Several teams of Orfalea College of Business graduates showcased their start-up businesses at Demo Day, the culmination of the Cal Poly Center for Innovation & Entrepreneurship’s HotHouse Summer Accelerator Program.
The Accelerator Program fostered nine teams of Cal Poly students and recent graduates over the past 12 weeks. Each team received $7,500 in seed funding, workspace at the HotHouse location in downtown San Luis Obispo, weekly development workshops, and mentoring from industry partners. Of the nine businesses, four were co-founded by Orfalea College of Business graduates and three others have hired current business students or recent graduates to fill key roles.
At the event, representatives from each venture shared their business models, demonstrated products and discussed future plans before a packed house of CIE faculty, donors, alumni, university leaders and industry mentors.
“I’m truly impressed by the creativity and hard work of our recent graduates who presented here today,” said Orfalea College of Business Dean Scott Dawson. “The quality of presentations and business ventures was on par with any university in the nation. The breadth of majors represented by these promising companies is a testament to the collaborative, creative spirit that CIE carries throughout the entire campus.”
Of the teams, four Orfalea College of Business graduates made formal presentations for the projects they founded in technology, social retail and consumer products.
Justin Farr and Jordan Keplar, two industrial techonology and packaging graduates, presented their corrugated cardboard furniture company called The Cardboard Guys. Their products, including light-yet-strong adult and child-sized desks and chairs, are meant to be sustainable alternatives to cumbersome traditional products. The two say they found the inspiration for this project while watching Cal Poly freshmen move heavy furniture in and out of their dorms each year.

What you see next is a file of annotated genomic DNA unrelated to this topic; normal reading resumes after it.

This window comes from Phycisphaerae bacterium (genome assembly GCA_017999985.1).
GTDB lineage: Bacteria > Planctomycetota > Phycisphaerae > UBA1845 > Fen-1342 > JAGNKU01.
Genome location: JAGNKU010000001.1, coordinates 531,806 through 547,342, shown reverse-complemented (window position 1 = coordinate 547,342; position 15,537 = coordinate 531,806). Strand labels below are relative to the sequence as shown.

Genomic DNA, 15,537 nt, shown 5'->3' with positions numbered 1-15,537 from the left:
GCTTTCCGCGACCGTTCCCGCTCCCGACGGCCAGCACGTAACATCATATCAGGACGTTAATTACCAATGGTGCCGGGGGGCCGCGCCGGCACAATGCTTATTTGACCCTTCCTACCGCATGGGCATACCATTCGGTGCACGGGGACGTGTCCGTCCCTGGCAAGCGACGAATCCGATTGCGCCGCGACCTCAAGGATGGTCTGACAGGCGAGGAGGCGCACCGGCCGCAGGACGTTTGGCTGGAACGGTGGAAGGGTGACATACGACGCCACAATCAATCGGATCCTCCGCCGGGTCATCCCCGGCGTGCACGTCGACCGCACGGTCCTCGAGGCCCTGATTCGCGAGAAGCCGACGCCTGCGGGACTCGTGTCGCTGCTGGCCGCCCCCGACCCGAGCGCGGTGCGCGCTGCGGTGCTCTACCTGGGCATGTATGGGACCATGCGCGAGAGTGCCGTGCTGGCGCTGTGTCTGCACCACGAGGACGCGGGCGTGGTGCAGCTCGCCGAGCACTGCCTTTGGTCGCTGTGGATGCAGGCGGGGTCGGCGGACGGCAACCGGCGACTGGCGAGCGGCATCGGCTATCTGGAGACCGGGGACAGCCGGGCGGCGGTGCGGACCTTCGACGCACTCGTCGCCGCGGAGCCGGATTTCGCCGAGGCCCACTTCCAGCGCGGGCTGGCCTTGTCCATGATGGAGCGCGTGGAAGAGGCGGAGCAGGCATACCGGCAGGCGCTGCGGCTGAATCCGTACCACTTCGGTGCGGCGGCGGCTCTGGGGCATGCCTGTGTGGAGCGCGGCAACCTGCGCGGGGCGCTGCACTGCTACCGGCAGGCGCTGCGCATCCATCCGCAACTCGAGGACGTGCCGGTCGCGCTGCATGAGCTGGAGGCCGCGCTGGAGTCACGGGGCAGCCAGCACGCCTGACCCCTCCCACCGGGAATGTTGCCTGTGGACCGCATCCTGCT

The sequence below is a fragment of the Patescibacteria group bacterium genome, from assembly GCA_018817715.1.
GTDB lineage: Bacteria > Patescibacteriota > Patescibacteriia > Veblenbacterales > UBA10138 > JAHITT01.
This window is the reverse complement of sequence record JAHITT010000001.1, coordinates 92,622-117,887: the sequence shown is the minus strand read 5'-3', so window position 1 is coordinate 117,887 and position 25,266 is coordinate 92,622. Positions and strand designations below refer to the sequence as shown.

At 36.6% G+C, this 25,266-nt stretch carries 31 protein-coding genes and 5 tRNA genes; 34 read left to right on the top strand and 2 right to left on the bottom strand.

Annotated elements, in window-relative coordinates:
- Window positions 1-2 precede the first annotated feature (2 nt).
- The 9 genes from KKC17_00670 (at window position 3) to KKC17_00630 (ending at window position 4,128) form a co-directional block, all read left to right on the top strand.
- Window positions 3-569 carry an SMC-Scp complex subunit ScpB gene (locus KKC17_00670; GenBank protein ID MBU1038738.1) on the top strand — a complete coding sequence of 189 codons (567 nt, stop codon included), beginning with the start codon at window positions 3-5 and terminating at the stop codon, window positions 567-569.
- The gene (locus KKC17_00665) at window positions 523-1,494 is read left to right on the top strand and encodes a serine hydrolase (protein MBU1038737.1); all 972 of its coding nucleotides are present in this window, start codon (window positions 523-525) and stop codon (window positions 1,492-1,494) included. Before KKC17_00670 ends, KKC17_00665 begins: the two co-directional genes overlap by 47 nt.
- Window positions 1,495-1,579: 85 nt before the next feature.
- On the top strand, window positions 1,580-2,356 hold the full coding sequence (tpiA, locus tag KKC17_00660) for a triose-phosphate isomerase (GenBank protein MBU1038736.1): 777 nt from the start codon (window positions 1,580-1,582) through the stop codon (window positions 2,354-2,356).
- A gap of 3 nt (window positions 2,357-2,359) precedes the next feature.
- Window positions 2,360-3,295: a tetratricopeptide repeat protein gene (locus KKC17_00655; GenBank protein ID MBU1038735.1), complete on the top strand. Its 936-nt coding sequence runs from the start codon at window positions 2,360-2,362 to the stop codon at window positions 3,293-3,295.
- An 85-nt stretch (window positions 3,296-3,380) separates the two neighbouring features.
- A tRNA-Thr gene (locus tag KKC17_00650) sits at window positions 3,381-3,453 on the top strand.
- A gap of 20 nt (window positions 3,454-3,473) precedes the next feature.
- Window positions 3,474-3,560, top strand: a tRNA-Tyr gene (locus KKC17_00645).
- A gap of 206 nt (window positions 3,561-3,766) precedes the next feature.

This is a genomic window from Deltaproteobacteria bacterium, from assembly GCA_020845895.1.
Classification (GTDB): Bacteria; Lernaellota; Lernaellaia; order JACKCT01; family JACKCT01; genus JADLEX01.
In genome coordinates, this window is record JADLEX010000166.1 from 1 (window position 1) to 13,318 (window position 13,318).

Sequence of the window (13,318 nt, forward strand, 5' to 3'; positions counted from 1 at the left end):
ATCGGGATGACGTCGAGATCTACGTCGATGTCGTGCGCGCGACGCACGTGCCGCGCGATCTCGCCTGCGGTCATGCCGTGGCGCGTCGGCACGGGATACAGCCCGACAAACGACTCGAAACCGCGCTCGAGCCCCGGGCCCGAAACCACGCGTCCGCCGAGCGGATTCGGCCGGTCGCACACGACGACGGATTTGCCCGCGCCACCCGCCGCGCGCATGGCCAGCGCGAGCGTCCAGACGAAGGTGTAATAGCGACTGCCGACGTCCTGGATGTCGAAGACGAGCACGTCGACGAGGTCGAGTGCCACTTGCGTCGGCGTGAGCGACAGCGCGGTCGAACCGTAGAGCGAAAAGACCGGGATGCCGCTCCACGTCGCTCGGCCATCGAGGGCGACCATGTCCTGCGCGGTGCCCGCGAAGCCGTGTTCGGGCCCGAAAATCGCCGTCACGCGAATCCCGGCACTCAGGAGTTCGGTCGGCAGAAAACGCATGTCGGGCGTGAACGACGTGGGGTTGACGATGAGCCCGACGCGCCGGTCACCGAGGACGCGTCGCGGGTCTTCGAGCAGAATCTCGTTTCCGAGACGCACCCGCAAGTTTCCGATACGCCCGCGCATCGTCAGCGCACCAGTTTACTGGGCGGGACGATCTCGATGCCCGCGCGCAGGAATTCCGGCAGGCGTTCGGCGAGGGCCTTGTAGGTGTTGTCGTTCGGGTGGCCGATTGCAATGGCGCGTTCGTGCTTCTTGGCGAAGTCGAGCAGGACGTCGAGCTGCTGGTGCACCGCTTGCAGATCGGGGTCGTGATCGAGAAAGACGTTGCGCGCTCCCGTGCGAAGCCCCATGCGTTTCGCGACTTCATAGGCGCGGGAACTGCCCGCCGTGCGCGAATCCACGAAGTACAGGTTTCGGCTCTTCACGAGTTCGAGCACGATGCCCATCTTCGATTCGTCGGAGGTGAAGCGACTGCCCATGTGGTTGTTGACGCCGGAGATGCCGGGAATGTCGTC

Sander DiAngelis, an entrepreneurship graduate from the Orfalea College of Business, presented on behalf of Moja Outdoors. He founded the venture along with international relations and liberal arts graduates as he developed the concept in Cal Poly’s CIE Hatchery program on campus. Its first endeavor, Moja Gear, is a community-driven marketplace that connects outdoor enthusiasts with emerging apparel and gear brands. DiAngelis describes the site as “a hybrid between Etsy and eBay, but for the outdoors.”
Josh Hirahara spoke about his company Boost Acquisitions, a venture he founded with fellow industrial technology graduate Scott Santore and a fellow computer science alumnus. Its software automates the used-car acquisition process for dealerships. The web application sources cars from online marketplaces at the best price while saving employees’ time. The team has begun using its software platform with local car dealers interested in growing their inventory.
Orfalea College of Business students and graduates have also assumed key roles with Superior Solutions Manufacturing, Upward Automation, Resound.fm, and Tandemech Engineering, all of which presented at the Demo Day event.
This year marked the fourth anniversary of the Accelerator Program. Each of Cal Poly’s six colleges were represented within the Accelerator teams. These businesses now have the option to become part of Cal Poly CIE’s Incubator Program for an additional two years of support from CIE.
For more information on the Cal Poly CIE, visit http://cie.calpoly.edu/